Hong Kong 1997 Developer Breaks Silence In Order To Get People To Shut Up About It Once And For All

By Alistair Wong . February 4, 2018 . 1:30pm

hk97

Hong Kong’s local English newspaper South China Morning Post recently stepped up to interview developer Yoshihisa Kurosawa, who once foresaw the development of an infamous bootleg game called Hong Kong 1997.

 

The game is very, oh-so-very liberally based on the handover period of Hong Kong in 1997, where in an alternate universe then-governor Chris Patten asks undercover agent Chin (who looks like Jackie Chan) to “kill all one billion of those ugly reds”. With simple gameplay, and an unforgettable soundtrack, the game is undoubtedly one of the great classics of it’s time.

 

Gameplay footage:

 

According to Kurosawa, his goal was to make the worst game possible. When he was young, he wanted to work in the games industry, but disliked Nintendo games for their stale settings and characters. Nintendo and Sega were the kings of the Japanese game industry, and indie games were impossible thanks to steep royalties and rules and ethical standards.

 

While staying at Chungking Mansions in a trip to Hong Kong, he was wandering around the Sham Shui Po computer malls and found devices capable of copying games onto floppy disks, used to make bootleg copies but also making self-made games playable as well.

 

Influenced by the extreme games in the West, he decided to make a game making fun of the game industry, and decided to set the game in Hong Kong. According to Kurosawa,

“I had an interest in what would unfold in 1997, and there was a sense of anticipation but also anxiety. China still seemed like a world of savages. I thought: what would happen if the two intermingled?”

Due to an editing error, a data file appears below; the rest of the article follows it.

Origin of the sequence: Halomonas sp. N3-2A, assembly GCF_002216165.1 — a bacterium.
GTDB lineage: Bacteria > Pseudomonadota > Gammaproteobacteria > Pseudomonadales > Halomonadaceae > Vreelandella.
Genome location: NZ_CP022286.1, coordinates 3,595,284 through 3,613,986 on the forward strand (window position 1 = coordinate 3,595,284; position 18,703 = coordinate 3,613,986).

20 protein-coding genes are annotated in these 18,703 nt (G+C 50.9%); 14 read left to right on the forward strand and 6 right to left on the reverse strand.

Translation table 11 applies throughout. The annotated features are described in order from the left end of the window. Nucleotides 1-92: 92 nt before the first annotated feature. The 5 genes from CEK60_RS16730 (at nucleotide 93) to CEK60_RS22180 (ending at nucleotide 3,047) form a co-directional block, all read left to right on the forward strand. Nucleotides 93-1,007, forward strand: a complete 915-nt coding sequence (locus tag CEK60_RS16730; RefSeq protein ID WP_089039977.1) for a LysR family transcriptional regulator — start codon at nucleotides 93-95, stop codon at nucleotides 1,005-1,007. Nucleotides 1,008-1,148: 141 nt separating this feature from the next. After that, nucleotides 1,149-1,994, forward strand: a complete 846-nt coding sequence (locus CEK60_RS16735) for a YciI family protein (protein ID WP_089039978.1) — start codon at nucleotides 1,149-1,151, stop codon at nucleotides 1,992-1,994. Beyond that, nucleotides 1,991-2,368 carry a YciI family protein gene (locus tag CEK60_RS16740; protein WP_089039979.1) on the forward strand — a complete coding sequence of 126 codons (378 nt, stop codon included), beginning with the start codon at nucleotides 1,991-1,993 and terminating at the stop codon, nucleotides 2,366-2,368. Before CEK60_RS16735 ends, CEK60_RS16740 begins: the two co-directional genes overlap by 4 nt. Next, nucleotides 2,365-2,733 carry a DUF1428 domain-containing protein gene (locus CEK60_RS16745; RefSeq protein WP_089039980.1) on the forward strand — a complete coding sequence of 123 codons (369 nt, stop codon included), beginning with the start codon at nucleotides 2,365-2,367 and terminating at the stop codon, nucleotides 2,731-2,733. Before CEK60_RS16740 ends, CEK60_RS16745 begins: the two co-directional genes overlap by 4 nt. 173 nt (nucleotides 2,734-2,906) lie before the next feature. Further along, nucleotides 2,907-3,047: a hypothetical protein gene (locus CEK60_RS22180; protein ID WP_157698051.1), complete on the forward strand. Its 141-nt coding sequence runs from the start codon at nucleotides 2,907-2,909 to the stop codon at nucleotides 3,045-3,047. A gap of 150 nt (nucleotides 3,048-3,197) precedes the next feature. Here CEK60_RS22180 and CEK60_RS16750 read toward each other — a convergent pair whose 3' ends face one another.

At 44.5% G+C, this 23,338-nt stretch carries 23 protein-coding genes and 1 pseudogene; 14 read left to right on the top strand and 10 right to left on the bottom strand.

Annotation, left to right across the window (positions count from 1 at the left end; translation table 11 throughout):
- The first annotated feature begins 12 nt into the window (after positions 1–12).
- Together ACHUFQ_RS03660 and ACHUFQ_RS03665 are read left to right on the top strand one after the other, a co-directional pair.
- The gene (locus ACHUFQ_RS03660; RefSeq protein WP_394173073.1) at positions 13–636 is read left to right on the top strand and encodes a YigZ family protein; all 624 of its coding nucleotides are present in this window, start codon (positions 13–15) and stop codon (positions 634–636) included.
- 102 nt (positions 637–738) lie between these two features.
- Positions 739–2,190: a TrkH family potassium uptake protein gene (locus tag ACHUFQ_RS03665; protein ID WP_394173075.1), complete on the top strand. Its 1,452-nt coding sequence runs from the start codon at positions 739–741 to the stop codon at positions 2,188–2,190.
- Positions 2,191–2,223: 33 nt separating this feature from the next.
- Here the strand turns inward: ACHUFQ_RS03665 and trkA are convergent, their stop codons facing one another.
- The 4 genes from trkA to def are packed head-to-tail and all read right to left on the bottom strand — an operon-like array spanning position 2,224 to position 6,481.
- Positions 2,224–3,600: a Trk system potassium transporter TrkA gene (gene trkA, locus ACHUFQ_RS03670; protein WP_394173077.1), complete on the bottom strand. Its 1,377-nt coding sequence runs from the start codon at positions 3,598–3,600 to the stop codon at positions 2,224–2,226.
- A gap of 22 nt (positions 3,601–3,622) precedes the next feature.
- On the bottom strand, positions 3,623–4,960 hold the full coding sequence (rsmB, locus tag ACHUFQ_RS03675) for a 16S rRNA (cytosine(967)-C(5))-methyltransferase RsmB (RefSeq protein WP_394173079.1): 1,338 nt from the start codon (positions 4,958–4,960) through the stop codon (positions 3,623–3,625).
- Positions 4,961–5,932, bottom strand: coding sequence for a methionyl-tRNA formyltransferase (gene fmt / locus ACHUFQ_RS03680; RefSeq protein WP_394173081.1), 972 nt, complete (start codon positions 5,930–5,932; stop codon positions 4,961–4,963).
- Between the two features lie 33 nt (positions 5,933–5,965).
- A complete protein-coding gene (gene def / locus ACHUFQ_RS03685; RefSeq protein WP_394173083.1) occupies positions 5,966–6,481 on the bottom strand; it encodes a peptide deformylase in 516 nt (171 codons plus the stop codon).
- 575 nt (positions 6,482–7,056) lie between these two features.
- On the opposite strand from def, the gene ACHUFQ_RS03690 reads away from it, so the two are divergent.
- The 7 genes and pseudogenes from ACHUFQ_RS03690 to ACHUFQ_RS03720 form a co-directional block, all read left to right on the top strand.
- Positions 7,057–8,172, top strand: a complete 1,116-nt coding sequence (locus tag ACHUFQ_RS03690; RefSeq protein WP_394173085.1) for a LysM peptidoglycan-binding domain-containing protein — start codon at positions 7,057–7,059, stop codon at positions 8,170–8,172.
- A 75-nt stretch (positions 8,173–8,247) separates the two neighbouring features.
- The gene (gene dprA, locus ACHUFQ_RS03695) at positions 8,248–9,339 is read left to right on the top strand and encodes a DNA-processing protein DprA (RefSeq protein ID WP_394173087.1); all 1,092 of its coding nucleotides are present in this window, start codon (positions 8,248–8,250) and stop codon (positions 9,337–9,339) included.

hk97

 

Kurosawa lacked programming skills, so asked an Enix employee friend to help out – with only two days of work on the game. Without any time, money, or permission, but some alcohol, the slapdash job was the end result. Deng Xiaoping and Jackie Chan’s looks were from a movie poster, while a track from a laserdisc from Shanghai Street became the BGM.

 

In order to distribute the game, Kurosawa resorted to pseudonym-written articles in underground gaming magazines to drum up anticipation, and used a mail-order service to sell the game. He related his activities to that of a thief’s, but the game soon dropped out of his mind.

 

With the advent of game emulators and the cult status of the game, Kurosawa was bombarded with questions that were reading too hard into the game, which was just pure fiction. He ignored them all at the time. While he was involved in a PlayStation 2 FPS, he hasn’t been involved in video games since, instead writing the Six Samana travel magazine.

 

“The goal was simply to create a vulgar game and I thought it would be more fun for the gameplay to be a failure, but honestly, I just wish people would forget about the game once and for all”, said Kurosawa.


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